Share This



More Matter & Energy News

Saturday, September 20, 2014

Featured Research

from universities, journals, and other organizations


Featured Videos

from AP, Reuters, AFP, and other news services

What This MIT Sensor Could Mean For The Future Of Robotics

What This MIT Sensor Could Mean For The Future Of Robotics

Newsy (Sep. 20, 2014) MIT researchers developed a light-based sensor that gives robots 100 times the sensitivity of a human finger, allowing for "unprecedented dexterity." Video provided by Newsy
Powered by NewsLook.com
MIT BioSuit A New Take On Traditional Spacesuits

MIT BioSuit A New Take On Traditional Spacesuits

Newsy (Sep. 19, 2014) The MIT BioSuit could be an alternative to big, bulky traditional spacesuits, but the concept needs some work. Video provided by Newsy
Powered by NewsLook.com
New Music With Recycled Instruments at Colombia Fest

New Music With Recycled Instruments at Colombia Fest

AFP (Sep. 19, 2014) Jars, bottles, caps and even a pizza box, recovered from the trash, were the elements used by four musical groups at the "RSFEST2014 Sonorities Recycling Festival", in Colombian city of Cali. Duration: 00:49 Video provided by AFP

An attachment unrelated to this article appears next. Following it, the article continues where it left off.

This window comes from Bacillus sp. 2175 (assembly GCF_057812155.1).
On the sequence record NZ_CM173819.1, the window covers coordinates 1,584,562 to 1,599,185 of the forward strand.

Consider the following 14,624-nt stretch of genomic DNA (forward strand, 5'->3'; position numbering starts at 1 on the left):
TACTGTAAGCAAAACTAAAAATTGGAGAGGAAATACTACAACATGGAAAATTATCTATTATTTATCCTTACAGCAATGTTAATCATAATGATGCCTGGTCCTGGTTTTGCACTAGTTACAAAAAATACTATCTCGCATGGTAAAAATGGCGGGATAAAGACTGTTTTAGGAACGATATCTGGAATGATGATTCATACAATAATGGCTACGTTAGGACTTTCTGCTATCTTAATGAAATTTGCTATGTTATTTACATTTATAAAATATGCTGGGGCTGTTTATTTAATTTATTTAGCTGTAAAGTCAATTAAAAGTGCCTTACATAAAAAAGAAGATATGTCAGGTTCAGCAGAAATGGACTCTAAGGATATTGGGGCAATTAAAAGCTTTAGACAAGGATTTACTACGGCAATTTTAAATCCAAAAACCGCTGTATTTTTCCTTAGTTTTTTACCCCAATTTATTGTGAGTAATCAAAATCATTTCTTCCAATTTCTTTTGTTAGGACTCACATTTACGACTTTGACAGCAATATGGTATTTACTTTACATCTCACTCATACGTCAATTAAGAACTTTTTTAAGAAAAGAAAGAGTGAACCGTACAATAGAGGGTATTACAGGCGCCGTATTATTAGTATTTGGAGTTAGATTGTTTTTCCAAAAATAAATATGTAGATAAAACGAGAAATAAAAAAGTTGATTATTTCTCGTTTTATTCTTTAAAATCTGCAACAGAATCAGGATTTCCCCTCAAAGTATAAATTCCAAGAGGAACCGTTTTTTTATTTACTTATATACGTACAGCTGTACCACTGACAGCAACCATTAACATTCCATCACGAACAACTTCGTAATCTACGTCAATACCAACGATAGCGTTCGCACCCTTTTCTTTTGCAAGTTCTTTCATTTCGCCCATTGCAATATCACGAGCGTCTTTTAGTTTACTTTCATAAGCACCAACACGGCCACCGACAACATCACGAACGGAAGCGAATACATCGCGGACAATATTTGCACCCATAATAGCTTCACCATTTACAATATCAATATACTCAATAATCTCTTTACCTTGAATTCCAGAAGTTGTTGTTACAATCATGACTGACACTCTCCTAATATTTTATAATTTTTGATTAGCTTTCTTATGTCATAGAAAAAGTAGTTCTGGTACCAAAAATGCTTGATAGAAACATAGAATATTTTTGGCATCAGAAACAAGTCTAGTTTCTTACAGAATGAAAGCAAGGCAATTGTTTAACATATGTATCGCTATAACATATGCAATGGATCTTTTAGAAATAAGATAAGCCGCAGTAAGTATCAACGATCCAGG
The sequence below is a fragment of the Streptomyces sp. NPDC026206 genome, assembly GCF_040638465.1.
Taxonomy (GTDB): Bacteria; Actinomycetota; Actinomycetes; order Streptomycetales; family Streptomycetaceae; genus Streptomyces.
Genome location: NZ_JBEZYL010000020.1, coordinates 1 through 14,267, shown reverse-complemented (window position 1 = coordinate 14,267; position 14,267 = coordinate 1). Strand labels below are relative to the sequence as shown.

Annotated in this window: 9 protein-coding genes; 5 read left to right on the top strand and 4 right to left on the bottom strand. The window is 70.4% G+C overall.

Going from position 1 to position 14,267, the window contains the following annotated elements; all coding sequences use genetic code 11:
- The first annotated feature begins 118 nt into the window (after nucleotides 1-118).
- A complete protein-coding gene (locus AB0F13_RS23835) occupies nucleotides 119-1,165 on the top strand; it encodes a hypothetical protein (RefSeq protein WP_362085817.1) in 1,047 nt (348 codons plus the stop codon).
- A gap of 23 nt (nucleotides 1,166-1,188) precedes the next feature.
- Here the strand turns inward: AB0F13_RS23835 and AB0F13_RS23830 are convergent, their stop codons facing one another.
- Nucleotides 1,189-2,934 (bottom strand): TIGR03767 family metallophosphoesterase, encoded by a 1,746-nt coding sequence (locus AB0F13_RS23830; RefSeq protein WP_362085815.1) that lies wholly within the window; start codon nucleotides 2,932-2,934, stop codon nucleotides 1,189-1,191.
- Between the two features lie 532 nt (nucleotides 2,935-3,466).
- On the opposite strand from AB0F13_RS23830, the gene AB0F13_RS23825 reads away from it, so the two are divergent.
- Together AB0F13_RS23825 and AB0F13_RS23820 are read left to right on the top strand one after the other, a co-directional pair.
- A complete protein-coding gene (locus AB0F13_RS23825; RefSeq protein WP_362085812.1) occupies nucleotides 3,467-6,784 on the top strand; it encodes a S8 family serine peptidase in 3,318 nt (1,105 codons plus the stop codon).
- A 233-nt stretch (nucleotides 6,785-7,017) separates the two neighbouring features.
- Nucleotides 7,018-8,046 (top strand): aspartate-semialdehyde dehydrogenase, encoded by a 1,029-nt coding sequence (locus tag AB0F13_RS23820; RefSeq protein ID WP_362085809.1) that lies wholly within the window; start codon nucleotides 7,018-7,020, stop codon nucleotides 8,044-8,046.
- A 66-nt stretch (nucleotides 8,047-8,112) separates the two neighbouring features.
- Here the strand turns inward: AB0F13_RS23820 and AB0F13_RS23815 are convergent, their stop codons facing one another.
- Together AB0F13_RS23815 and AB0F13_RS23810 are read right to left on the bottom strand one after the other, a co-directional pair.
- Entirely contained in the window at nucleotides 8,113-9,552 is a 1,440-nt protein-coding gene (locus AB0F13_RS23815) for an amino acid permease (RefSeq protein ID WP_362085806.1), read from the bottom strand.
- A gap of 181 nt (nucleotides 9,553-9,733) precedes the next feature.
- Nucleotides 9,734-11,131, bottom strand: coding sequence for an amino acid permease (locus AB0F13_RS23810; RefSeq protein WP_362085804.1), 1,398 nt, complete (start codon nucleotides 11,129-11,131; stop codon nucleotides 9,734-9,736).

Powered by NewsLook.com
Virtual Reality Headsets Unveiled at Tokyo Game Show

Virtual Reality Headsets Unveiled at Tokyo Game Show

AFP (Sep. 18, 2014) Several companies unveiled virtual reality headsets at the Tokyo Game Show, Asia's largest digital entertainment exhibition. Duration: 00:48 Video provided by AFP
Powered by NewsLook.com

Search ScienceDaily

Number of stories in archives: 140,361

Find with keyword(s):
Enter a keyword or phrase to search ScienceDaily for related topics and research stories.

Save/Print:
Share:

Breaking News:
from the past week

In Other News

... from NewsDaily.com

Science News

Health News

Environment News

Technology News



Save/Print:
Share:

Free Subscriptions


Get the latest science news with ScienceDaily's free email newsletters, updated daily and weekly. Or view hourly updated newsfeeds in your RSS reader:

Get Social & Mobile


Keep up to date with the latest news from ScienceDaily via social networks and mobile apps:

Have Feedback?


Tell us what you think of ScienceDaily -- we welcome both positive and negative comments. Have any problems using the site? Questions?
Mobile: iPhone Android Web
Follow: Facebook Twitter Google+
Subscribe: RSS Feeds Email Newsletters
Latest Headlines Health & Medicine Mind & Brain Space & Time Matter & Energy Computers & Math Plants & Animals Earth & Climate Fossils & Ruins